Kidnapping is a booming industry. It is estimated that over 8,000 kidnappings occur annually worldwide with no signs of slowing. With so much wealth tied up in private trusts, it seems inevitable that some trustees will be called upon by frantic family members to assist with the release of loved ones. This update examines many of the issues of risk that trustees must consider.
Until recently a Cayman fund company could combine with another fund company only by way of 'arrangement' or via a somewhat cumbersome asset transfer process. However, the Companies Law (2009 Revision) allows a 'merger' whereby one company remains as the surviving company, having in effect absorbed the other merging or terminating company, which is then struck off and ceases to exist.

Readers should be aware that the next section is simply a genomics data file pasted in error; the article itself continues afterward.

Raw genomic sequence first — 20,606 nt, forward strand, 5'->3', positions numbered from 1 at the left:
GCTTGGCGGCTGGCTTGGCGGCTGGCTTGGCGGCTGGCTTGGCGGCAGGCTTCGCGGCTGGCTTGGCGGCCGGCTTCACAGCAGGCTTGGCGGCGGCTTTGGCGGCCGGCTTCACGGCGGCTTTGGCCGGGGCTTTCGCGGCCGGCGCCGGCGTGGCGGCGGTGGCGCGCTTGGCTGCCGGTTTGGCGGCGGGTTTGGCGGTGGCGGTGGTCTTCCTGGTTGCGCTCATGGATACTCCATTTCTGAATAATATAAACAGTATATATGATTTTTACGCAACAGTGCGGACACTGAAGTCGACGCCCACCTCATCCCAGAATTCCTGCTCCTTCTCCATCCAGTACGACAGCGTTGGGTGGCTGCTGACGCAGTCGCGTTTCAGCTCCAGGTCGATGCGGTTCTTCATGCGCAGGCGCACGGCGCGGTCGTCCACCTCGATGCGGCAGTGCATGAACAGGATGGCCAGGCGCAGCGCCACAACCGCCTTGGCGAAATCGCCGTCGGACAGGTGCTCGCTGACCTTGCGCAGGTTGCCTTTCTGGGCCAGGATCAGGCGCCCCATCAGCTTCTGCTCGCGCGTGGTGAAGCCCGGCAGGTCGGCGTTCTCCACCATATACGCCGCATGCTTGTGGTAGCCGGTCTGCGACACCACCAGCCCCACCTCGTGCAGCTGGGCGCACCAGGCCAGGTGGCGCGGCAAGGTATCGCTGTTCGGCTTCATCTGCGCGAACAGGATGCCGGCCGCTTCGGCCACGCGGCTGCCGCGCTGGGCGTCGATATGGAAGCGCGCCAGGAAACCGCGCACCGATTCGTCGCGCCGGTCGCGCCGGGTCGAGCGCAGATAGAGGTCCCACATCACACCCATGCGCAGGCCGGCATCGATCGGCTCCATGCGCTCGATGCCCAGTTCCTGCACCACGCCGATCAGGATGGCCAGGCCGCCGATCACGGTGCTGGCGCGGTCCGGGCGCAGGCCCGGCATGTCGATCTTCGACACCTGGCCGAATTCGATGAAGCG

The Cayman Islands has signed a Tax Information Exchange Agreement with New Zealand, bringing to 12 the number of such agreements that it has concluded. Consequently, the Cayman Islands has been upgraded to the White List compiled by the Organization for Economic Cooperation and Development and is now in position to take advantage of its newly elevated status as a fully compliant offshore financial centre.
More than 500 strata operate in the Cayman Islands, the administration of which is often fraught with conflict and confusion. In the event of an error that results in loss to the strata or a unit owner, both the strata and its committee members may personally be exposed to liability. However, a combination of foresight, legal advice, well-drafted bylaws and insurance can greatly reduce the risk of liability and litigation.
The Exempted Limited Partnership Law (2007 Revision) has been amended by the Exempted Limited Partnership (Amendment) Law 2009. Many of the changes clarify the existing law and place greater reliance on the expressed provisions set forth in the partnership agreement. The amendments took effect on May 11 2009.